Jura Journey – A Different Direction

I am quite certain that some distilleries can do no wrong. Whatever they release seems to be quality, delicious spirit that is utterly enjoyable whatever they did with it in the process of making it into the end product. One such distillery that seems to breed distilling perfection is the Jura Distillery. Out of the numerous single malts that I have tried from their range I can not fault any of them; all are complex, some lively, some smooth, some with the right amounts of smoke, some with fruit etc. Jura were on to a winning formula!

However, this year marks the launch of a complete overhaul and new series of releases from the Jura Distillery. Many of the favourite expressions are being discontinued to make way for a new age of whisky from the distillery. My first question is can these new single malts compare to the old, tried and tested whiskies? Will Jura still live up to its reputation?

I think to answer this question we will have to work through the range and see if Jura can repeat their success.

The Jura Journey expression is the entry level whisky in the new series. Surely if this one is good they can only get better as you work up into the rest of the bottlings!? It is an ageless bottling that promises fruity notes with a background smokiness and a delicate aroma.

The colour of the whisky is pleasant, a kind of amber hue with a slight nectarine pigment. Fairly oily in the glass with long legs. Similar perhaps to the diurachs own in behaviour?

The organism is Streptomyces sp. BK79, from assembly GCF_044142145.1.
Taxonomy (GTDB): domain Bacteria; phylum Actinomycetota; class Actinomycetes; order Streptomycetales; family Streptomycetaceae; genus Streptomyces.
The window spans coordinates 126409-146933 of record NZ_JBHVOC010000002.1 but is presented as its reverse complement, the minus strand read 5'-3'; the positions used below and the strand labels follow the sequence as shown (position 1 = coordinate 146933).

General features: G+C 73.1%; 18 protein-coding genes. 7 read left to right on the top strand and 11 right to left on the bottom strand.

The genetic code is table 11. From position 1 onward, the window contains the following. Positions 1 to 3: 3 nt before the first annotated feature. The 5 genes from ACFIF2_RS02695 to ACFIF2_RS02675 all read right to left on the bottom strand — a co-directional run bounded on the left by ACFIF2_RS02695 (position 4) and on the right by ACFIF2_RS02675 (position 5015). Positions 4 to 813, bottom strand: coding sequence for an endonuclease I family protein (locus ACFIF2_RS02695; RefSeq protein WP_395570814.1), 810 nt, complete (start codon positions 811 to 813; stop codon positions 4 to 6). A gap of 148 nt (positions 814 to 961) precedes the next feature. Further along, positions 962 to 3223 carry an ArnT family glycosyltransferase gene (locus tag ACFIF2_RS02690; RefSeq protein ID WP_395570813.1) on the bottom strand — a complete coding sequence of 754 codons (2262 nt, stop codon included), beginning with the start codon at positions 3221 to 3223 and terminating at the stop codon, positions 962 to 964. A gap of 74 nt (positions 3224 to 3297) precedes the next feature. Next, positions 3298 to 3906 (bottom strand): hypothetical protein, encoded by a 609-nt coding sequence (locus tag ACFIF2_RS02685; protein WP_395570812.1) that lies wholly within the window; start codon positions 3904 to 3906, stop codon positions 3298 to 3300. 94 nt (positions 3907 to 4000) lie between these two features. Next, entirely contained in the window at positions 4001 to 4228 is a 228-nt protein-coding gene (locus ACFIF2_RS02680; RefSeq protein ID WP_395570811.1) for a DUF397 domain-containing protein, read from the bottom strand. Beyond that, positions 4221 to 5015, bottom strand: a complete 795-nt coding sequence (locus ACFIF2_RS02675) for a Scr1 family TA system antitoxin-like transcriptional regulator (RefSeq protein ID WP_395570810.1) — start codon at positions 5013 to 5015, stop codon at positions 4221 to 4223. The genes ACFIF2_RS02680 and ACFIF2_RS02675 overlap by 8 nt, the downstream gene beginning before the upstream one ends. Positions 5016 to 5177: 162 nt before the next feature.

On the nose there are deep fruity whiffs with a smokiness in the background. There is a subtle floral aroma that lingers after a while but it is by no means the biggest hitter. Think slightly overdone fruit cobbler.

There are really apparent flavours of vanilla on the palate, these are accompanied with a mixture of shortcake, lemon sorbet, hazelnuts and burnt currants from a fruit pudding.

Smokiness lingers in the finish and there are woody citrus notes spattering on the way down.

This is a lively expression, not similar to any one of the original Jura expressions but offers something new to the taste buds. There are characteristics reminiscent of the Jura predecessors but this new kid on the block is merely a salute to its history.

I would recommend this whisky, it is easy to appreciate, has pleasant aromas and is smooth. You can find it in supermarkets around the £30 mark so it won’t break the bank. You can also find it in half bottles if you don’t want to commit to the full bottle.

Cheers and Slainte!

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